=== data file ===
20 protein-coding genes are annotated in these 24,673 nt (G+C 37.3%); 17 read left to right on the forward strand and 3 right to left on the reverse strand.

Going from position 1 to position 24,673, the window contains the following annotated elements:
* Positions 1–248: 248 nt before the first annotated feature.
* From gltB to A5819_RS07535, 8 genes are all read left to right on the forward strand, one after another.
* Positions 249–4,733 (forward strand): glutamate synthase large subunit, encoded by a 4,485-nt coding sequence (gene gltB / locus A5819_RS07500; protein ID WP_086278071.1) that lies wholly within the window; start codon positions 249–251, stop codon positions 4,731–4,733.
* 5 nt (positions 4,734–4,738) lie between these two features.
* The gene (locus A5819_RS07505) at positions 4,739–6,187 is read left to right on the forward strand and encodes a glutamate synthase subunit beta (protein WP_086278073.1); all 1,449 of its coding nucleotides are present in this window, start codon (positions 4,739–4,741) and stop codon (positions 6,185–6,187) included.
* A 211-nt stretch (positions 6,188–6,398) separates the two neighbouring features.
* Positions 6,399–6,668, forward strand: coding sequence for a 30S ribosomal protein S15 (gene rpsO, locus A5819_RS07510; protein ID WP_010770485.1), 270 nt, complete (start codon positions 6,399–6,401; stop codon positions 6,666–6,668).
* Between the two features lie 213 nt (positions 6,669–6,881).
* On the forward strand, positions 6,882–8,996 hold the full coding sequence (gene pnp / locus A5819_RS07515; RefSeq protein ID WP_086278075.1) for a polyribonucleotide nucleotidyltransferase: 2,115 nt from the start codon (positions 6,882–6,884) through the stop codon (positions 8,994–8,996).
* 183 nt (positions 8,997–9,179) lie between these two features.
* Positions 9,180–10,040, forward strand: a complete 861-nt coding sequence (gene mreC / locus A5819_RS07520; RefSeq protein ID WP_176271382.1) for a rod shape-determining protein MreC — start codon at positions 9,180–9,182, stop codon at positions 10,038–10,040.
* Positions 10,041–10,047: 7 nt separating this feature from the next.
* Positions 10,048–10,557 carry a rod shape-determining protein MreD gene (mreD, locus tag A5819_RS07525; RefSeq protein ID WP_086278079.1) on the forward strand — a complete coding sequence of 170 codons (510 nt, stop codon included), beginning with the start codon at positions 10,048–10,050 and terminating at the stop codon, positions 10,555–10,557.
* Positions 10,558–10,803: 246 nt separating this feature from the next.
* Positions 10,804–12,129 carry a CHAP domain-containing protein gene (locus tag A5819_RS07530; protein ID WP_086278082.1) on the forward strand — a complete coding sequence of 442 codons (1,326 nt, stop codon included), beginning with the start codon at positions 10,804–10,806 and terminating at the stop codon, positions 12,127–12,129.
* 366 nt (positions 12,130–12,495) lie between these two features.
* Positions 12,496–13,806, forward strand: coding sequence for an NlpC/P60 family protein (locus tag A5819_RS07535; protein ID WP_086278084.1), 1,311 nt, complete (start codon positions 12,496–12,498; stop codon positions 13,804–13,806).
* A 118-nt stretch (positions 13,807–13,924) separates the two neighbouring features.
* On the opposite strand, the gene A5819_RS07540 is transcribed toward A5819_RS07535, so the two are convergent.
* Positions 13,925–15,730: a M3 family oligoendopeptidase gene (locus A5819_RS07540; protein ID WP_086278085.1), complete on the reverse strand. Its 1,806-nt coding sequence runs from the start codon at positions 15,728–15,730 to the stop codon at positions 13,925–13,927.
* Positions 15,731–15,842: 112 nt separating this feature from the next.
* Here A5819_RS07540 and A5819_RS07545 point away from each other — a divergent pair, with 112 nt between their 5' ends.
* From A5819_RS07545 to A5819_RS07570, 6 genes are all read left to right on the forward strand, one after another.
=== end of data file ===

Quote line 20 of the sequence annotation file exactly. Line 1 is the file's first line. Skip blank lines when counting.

* A 118-nt stretch (positions 13,807–13,924) separates the two neighbouring features.